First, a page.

Archive for February, 2011|Monthly archive page

Graceful

Premiere showing right here at MSU!!

Principal Dancer for New York City Ballet, Jenifer Ringer, maintained her poise and charm as she responded to remarks about her body by a New York Times critic. In her conversation with Oprah Winfrey, aired last week, Jenifer recalled, “It was horrible to read something like that. It made me feel bad…it was embarrassing.”

Jenifer talked about her struggle with eating disorder. “I’m not sure where it started but somewhere in my teenage years, I started hating my body. I think it was because I knew I had curves and that is not what I should look like as a dancer.” At that time, her response to not fitting the stereotypical mold of a ballerina was to vacillate between not eating and eating compulsively.

Now as a 34-year-old mother at the height of her career as a ballerina, Jenifer admitted, “My first thought was, ‘It’s happened—this is my worst nightmare. Someone has called me heavy in the press. And lots of people are going to read about it.’ But my next thought was, ‘It’s happened and I’m okay, and I’m fine the way I am and I have survived it.’” Jennifer had evolved from self-loathing to self-loving.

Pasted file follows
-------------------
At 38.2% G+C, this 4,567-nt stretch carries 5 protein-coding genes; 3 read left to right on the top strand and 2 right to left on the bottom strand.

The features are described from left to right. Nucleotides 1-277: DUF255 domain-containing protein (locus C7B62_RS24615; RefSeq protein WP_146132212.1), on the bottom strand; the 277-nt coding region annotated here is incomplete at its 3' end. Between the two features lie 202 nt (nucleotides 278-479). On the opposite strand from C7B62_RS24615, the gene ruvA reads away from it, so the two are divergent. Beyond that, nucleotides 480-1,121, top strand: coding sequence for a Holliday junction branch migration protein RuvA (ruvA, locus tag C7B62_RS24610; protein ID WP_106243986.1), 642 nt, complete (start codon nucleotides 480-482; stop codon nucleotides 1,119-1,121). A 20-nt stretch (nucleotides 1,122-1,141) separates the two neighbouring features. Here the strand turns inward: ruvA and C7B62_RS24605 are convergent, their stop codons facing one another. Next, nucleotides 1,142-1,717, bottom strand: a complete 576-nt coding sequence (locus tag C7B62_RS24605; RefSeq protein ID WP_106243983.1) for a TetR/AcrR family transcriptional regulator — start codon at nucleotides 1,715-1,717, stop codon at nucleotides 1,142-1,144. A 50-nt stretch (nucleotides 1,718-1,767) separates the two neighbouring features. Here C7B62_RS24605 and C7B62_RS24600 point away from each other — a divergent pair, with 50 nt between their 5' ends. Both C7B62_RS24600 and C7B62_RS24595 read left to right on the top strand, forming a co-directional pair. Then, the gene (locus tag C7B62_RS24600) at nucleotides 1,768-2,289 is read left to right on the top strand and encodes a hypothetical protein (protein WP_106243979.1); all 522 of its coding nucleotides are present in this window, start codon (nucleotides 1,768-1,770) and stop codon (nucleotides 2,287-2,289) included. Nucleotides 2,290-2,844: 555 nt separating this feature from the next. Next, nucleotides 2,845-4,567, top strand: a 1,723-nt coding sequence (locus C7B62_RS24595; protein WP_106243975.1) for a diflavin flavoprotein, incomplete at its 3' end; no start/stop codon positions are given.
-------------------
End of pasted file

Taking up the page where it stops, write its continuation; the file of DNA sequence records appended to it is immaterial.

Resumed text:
You don’t have to be a celebrity to be the target of wounding words. Body criticism, rampant in the media, has become commonplace. We do it to others and ourselves.

I was grateful for Jenifer Ringer’s public response. She demonstrated for all to hear how she reacted initially and then how she responded thoughtfully. She countered the remark with positive self-talk. The criticism was out there. That could not be undone. But the power of words was broken in terms of the influence she allowed them to have.  Bravo, Ms. Ringer!

Eating Disorders Awareness Week is February 20-27, 2011. One of the featured events is the showing of America the Beautiful: Health for Sale. Join filmmaker Darryl Roberts as he previews his sequel to America the Beautiful–right here at MSU! Darryl examines “all things health,” most specifically targeting the American obsession with dieting. This is an opportunity to consider the question “do we really understand what it means to be healthy?” 

Join us Thursday February 24 in South Kedzie Hall S-107 at 8 pm. Admission is free, seating is limited–doors open at 7:30 pm.

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